Approval at the Deputy Head level

  • In exceptional cases, if a relevant business case demonstrates a measurable increase in efficiency for the delivery of an operation or a specific function (e.g., call centers).  These exceptions are granted in consultation with the Office of the Chief Human Resources Officer (OCHRO).
  • The Office of the Chief Information Officer (OCIO) will be communicating guidance on IT specific areas where exceptions make sense for recruitment and retention.  Exceptions will be applied consistently and would require review from OCIO (e.g., IT Developers).
  • If a business model has been previously established and not influenced by the remote-by-default COVID-19 management (e.g., Canadian Digital Service).
  • These exceptions are not intended to apply to internal and enabling services.

Approval at the ADM level

  • Employees hired to work remotely prior to March 16, 2020.
  • To allow Indigenous public servants whose location is critical to their identity to work from their communities.
  • Employees - with the permission of their ADM - who are working remotely 125km or more from their designated worksite.  Over time Public Services and Procurement Canada (PSPC) will work to expand our network of coworking sites to ensure all employees can benefit from on-site presence.
  • Exceptional exemptions on a case-by-case basis, on a time-limited or longer-term duration (e.g., illness, short-term operational requirement, extenuating circumstances).

Departmental verification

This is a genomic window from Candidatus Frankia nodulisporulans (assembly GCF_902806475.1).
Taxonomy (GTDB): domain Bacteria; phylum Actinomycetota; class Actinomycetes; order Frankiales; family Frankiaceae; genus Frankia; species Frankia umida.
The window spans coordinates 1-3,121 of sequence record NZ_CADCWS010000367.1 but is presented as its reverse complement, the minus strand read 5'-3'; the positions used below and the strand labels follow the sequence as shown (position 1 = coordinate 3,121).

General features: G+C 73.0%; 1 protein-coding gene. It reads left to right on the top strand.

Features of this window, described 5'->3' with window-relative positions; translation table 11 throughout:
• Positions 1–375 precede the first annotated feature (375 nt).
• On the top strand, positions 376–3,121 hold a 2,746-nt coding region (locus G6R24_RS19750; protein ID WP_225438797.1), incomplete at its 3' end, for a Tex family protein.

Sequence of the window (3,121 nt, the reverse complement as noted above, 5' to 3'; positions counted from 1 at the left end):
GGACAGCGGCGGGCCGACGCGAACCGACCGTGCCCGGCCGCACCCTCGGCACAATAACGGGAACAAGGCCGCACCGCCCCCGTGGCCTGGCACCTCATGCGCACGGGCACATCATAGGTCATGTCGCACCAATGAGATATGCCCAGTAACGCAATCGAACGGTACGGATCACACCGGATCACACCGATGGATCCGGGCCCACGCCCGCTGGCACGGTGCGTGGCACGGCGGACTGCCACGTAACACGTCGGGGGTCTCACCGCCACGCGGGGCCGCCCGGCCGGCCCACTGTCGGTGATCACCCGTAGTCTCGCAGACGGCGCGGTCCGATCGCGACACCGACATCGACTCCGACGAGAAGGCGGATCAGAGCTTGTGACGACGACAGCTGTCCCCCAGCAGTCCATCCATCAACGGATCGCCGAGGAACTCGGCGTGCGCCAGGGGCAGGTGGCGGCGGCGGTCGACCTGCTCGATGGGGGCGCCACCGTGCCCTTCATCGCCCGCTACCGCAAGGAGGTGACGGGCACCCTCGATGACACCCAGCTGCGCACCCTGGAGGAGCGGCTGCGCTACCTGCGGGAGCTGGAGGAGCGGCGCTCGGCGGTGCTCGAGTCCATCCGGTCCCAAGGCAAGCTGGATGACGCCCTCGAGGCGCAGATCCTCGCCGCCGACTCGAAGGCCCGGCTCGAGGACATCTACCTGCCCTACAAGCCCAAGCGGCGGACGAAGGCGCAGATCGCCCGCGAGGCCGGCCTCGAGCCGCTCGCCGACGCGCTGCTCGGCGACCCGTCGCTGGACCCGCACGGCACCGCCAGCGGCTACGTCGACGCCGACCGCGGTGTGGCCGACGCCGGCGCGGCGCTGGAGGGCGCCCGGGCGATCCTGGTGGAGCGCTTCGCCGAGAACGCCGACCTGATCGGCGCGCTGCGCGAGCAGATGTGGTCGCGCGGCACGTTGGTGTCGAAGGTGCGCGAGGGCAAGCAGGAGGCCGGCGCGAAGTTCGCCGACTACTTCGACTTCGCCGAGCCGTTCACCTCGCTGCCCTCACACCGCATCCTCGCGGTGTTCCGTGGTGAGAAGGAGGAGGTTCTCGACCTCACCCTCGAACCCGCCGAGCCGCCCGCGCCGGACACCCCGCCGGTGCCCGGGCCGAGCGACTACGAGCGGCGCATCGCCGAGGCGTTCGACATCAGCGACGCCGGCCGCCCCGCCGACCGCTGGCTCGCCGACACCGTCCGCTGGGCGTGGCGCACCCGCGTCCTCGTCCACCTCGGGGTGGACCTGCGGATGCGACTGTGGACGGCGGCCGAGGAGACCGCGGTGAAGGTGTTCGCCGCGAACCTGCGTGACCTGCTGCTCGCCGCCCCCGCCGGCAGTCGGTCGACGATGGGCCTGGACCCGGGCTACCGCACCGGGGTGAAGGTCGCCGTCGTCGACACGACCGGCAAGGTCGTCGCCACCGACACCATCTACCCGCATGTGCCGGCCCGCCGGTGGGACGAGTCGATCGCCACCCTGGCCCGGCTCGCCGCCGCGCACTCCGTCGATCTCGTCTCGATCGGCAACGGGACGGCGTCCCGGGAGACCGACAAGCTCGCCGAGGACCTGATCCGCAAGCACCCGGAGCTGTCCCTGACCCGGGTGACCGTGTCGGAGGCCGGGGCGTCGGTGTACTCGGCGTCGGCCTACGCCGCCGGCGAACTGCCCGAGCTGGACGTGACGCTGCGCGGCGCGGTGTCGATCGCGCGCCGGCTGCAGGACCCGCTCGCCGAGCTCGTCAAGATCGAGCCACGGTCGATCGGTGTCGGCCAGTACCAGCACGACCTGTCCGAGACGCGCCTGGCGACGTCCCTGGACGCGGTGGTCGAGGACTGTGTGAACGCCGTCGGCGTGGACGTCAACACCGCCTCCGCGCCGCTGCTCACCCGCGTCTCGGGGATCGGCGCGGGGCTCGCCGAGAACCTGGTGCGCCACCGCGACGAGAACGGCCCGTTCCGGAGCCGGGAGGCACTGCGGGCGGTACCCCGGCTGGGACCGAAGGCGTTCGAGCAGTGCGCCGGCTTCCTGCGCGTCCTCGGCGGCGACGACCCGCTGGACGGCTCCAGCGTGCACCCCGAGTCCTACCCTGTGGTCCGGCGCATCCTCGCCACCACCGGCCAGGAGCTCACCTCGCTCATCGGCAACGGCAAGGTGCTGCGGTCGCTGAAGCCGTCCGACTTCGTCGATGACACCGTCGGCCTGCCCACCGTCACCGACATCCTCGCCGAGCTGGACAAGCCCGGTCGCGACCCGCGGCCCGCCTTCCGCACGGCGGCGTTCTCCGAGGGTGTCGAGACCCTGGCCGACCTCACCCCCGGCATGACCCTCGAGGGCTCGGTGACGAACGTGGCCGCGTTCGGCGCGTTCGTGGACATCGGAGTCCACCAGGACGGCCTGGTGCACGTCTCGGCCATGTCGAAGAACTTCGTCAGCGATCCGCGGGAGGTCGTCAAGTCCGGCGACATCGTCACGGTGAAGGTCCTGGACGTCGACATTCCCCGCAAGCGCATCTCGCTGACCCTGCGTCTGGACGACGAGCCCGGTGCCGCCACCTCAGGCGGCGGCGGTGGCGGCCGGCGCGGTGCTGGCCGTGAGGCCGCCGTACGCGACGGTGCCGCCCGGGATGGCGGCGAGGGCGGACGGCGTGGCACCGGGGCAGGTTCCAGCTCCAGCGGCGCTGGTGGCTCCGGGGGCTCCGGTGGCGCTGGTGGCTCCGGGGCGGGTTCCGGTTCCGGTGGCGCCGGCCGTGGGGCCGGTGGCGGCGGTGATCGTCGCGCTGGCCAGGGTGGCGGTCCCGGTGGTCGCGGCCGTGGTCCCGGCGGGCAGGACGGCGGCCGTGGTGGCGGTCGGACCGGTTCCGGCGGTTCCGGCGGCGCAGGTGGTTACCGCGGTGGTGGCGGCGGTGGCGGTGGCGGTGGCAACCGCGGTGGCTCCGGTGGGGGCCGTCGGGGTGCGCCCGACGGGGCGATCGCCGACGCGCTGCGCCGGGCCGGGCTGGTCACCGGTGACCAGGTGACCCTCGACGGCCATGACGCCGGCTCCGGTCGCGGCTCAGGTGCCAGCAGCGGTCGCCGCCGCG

• Deputy heads assume responsibility for implementing verification regimes and maintaining human resources data for their department/agency.
  • Onsite presence could be measured using turnstile data, existing attendance reports and/or IP login data to collect aggregated departmental data. 
  • Departmental ADM level compliance and coherence committees should be in place to:
    • monitor data trends
    • ensure coherence in deeming exceptions
  • Treasury Board Secretariat to adjust the required Standard Personal Information Banks, in consultation with the Privacy Commissioner, to add verification as a consistent use for common departmental internal systems.


  • The employer has the exclusive management right to designate the location of work and to require employees to report to their designated workplace.
  • Prior to the implementation, managers should proactively discuss with employees any barriers they may encounter including those linked to accessibility, harassment, and discrimination and define solutions that will help address these barriers in the hybrid workplace.
  • Managers should ensure that individual circumstances are considered on a case-by-case basis, including human rights obligations, such as the duty to accommodate, or whether an employee has a reasonable explanation for absences from the designated workplace, such as illness, family care obligations, or compliance with COVID‑19 self-isolation protocols.
  • Managers seeking to ensure compliance have tools available to them, including several administrative actions. Managers should discuss with their labour relations teams and ensure that individual circumstances are considered on a case-by-case basis.